High-grade serous ovarian cancer accounts for over 75% of all epithelial ovarian cancers (exceeding 20,000 new cases per year), and is the most lethal form of ovarian cancer. The majority of patients presenting with HGSC are diagnosed with advanced stage disease (due to a lack of early detection), with most women dying from this disease.
There is a growing body of evidence which suggests that the secretory epithelial cells in the distal fallopian tube serve as the point of origin for the majority of HGSCs. Although various genetic changes have been identified in HGSC, the initial molecular events involved in malignant transformation are yet to be identified. Our laboratory is interested in the signaling of a gene known as STAT3, which has been shown to play a role in cell proliferation and tumor progression in ovarian cancers. Recent findings in our laboratory have shown that STAT3 is present in the fallopian tubes, and may shed light into the early events that lead to the development of ovarian cancer.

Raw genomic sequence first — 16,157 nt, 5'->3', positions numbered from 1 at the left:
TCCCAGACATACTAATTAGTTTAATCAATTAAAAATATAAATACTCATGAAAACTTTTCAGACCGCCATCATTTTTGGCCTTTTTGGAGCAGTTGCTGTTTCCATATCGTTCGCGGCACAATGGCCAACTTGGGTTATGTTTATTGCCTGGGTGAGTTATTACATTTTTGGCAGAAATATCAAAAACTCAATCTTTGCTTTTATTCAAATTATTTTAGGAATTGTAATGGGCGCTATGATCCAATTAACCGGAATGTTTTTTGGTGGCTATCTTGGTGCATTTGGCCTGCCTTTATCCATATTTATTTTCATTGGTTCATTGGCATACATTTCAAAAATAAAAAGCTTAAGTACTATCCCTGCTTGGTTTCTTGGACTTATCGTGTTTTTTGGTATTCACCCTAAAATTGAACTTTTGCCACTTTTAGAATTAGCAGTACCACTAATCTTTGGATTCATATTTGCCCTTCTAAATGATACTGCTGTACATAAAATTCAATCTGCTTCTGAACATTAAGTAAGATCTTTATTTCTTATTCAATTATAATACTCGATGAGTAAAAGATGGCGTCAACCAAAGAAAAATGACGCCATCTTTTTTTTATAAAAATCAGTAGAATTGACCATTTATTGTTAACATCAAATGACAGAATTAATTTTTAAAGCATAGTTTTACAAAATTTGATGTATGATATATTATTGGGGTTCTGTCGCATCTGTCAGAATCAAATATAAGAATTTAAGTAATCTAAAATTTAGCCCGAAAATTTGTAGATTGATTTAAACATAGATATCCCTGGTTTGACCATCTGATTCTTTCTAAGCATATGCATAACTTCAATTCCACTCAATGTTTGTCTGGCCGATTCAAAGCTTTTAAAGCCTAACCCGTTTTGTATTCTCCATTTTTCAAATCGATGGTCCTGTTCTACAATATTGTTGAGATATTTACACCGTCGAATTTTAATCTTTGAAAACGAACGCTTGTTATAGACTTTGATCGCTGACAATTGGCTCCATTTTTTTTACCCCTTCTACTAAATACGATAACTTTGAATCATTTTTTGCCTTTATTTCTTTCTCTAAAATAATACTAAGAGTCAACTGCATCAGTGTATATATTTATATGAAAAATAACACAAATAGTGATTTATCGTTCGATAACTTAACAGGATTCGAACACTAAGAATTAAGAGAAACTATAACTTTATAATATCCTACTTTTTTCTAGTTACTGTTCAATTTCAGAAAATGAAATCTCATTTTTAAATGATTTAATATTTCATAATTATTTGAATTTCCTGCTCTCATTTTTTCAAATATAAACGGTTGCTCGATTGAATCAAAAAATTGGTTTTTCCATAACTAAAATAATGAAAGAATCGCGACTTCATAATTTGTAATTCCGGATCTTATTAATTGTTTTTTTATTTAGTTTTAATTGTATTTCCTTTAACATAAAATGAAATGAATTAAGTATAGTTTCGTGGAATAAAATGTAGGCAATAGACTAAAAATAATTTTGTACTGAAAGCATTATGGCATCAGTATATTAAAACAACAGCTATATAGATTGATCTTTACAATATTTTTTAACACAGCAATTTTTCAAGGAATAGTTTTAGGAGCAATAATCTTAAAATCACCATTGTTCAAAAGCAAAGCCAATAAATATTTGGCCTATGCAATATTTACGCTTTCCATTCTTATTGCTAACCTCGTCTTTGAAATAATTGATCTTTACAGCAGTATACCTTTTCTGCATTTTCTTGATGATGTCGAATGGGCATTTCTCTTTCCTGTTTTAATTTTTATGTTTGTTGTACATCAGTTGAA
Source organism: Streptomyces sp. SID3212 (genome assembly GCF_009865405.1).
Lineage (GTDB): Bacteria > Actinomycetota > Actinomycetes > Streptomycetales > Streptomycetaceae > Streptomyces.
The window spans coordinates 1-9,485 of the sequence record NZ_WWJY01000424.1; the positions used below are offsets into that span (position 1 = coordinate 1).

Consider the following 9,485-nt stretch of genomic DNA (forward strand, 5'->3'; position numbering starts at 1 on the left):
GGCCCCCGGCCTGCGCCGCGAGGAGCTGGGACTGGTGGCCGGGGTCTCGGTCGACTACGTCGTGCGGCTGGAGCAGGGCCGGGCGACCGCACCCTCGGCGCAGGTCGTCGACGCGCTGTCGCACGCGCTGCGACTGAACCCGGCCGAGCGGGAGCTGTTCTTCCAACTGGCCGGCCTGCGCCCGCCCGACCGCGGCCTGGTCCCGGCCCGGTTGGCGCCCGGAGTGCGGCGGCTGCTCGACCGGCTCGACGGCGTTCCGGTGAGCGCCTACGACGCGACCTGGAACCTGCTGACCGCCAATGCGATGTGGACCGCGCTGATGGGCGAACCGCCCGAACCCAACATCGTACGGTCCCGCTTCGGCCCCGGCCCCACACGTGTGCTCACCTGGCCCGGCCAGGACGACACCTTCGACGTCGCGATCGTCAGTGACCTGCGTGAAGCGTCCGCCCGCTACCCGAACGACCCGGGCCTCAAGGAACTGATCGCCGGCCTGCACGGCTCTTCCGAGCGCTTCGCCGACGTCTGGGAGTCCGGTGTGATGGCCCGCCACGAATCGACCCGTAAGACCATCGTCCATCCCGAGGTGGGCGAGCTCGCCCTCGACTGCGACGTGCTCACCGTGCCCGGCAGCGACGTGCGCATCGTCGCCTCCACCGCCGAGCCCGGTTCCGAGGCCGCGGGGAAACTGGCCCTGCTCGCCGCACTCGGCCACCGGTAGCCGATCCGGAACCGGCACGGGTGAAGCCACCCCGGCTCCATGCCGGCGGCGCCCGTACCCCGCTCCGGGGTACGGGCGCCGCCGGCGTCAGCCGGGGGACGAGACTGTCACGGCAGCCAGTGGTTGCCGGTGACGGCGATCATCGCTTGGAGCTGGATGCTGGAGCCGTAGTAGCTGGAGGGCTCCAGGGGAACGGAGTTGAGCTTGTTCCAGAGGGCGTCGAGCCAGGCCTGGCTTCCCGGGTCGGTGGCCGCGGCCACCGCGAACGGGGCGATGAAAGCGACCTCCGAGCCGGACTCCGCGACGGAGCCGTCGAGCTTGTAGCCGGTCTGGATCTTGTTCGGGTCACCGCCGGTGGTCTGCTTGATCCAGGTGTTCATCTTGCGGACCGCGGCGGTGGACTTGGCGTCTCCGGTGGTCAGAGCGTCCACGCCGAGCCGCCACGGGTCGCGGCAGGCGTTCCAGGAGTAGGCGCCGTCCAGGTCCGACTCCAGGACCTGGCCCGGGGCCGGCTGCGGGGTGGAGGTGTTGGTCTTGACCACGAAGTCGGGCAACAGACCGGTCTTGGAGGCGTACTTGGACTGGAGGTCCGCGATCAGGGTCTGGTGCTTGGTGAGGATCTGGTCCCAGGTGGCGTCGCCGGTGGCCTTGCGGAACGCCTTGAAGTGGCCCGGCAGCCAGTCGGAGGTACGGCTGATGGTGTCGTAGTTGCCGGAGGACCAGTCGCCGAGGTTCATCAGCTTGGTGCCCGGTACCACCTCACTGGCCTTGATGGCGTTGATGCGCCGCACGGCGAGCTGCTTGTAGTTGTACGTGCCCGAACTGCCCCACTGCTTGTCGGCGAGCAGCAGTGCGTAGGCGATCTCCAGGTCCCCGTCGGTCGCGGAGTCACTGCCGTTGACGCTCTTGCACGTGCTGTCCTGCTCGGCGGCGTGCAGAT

Understanding the importance of STAT3 activation in the fallopian tubes (as the initiating event in ovarian cancer) provides novel opportunities for ovarian cancer prevention and has the potential for novel treatment strategies for advanced ovarian cancer. This work has substantial potential to translate work done at the bench to the bedside of patients with ovarian cancer.